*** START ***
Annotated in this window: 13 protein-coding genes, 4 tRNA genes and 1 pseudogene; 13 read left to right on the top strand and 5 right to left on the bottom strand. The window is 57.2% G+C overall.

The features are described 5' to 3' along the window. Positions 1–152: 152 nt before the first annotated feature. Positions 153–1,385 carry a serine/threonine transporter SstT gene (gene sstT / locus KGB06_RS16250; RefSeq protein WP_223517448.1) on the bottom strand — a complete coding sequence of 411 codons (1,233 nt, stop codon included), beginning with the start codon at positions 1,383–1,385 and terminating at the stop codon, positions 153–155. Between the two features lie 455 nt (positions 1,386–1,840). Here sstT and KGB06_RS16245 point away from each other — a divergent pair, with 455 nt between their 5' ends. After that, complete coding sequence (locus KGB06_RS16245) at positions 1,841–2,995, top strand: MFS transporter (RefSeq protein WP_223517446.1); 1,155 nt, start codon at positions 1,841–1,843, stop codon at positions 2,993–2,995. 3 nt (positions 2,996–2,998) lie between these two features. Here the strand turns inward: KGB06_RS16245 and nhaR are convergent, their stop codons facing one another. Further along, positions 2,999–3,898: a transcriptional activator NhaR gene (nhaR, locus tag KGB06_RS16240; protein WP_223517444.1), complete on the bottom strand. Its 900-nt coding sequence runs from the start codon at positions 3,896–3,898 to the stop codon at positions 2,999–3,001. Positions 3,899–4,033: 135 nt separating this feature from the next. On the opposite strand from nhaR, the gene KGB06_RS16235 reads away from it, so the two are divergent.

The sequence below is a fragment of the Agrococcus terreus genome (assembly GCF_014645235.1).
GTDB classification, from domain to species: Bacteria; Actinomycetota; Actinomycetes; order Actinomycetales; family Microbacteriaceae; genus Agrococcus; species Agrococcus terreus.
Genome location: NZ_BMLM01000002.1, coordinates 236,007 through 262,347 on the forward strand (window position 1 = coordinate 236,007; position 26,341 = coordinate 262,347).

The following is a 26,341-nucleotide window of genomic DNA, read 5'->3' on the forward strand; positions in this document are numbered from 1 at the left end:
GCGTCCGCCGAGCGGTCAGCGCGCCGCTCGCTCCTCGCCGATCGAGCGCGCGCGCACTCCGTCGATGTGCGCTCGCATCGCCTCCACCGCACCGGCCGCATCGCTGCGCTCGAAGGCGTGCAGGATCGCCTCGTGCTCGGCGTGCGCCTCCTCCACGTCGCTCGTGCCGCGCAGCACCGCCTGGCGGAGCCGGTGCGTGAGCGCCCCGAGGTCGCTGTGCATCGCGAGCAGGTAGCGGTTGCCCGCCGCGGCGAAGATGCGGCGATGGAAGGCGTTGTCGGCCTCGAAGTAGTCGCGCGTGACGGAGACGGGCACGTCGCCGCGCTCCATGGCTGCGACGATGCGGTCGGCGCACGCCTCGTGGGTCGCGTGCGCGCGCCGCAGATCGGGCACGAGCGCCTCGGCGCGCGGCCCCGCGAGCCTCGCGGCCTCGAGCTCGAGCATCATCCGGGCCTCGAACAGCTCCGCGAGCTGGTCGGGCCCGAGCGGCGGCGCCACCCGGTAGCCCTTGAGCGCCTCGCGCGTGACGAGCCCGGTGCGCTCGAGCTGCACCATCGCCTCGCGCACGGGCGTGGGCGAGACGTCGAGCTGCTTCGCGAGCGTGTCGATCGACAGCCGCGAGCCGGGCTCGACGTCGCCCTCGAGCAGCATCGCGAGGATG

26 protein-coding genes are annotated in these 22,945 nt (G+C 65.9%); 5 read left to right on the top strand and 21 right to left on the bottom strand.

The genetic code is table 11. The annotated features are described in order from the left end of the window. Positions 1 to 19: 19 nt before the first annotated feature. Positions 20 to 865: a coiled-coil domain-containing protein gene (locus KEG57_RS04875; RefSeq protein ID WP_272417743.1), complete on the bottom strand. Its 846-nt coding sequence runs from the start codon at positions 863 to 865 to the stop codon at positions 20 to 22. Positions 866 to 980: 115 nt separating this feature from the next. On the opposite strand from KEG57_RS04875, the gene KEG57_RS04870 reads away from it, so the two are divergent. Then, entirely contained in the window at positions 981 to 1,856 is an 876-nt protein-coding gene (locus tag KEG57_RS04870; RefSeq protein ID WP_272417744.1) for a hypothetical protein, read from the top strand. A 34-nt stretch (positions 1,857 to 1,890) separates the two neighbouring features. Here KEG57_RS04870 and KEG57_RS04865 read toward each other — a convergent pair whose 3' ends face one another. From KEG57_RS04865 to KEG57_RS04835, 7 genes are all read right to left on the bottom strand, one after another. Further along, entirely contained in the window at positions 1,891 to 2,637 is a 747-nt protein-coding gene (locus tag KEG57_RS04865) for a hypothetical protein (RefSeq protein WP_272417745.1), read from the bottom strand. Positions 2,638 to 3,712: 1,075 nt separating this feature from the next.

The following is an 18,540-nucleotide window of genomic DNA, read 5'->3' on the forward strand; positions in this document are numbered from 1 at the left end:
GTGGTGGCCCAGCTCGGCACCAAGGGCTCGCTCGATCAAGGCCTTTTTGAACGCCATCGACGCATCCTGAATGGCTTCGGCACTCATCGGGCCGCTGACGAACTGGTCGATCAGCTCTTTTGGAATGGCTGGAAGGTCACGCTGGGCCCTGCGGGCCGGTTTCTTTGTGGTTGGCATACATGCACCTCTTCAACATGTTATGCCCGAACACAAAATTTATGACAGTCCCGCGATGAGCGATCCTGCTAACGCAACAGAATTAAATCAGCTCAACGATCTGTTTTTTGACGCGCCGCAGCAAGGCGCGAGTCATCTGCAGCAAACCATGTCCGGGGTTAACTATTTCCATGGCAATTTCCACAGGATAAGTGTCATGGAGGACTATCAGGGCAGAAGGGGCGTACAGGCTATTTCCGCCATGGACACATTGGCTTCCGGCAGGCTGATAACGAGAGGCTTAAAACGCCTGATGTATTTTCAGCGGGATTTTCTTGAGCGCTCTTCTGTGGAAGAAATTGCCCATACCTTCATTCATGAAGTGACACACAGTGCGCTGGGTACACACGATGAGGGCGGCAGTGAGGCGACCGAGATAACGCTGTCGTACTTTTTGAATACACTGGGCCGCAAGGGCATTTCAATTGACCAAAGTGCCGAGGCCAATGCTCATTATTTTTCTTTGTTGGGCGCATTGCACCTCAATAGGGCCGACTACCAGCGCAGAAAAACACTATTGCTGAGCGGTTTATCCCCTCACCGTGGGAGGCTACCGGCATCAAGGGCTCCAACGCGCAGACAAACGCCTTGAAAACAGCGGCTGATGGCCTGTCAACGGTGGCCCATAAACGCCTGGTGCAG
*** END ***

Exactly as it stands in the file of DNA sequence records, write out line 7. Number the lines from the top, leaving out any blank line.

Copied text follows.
GCGTCCGCCGAGCGGTCAGCGCGCCGCTCGCTCCTCGCCGATCGAGCGCGCGCGCACTCCGTCGATGTGCGCTCGCATCGCCTCCACCGCACCGGCCGCATCGCTGCGCTCGAAGGCGTGCAGGATCGCCTCGTGCTCGGCGTGCGCCTCCTCCACGTCGCTCGTGCCGCGCAGCACCGCCTGGCGGAGCCGGTGCGTGAGCGCCCCGAGGTCGCTGTGCATCGCGAGCAGGTAGCGGTTGCCCGCCGCGGCGAAGATGCGGCGATGGAAGGCGTTGTCGGCCTCGAAGTAGTCGCGCGTGACGGAGACGGGCACGTCGCCGCGCTCCATGGCTGCGACGATGCGGTCGGCGCACGCCTCGTGGGTCGCGTGCGCGCGCCGCAGATCGGGCACGAGCGCCTCGGCGCGCGGCCCCGCGAGCCTCGCGGCCTCGAGCTCGAGCATCATCCGGGCCTCGAACAGCTCCGCGAGCTGGTCGGGCCCGAGCGGCGGCGCCACCCGGTAGCCCTTGAGCGCCTCGCGCGTGACGAGCCCGGTGCGCTCGAGCTGCACCATCGCCTCGCGCACGGGCGTGGGCGAGACGTCGAGCTGCTTCGCGAGCGTGTCGATCGACAGCCGCGAGCCGGGCTCGACGTCGCCCTCGAGCAGCATCGCGAGGATG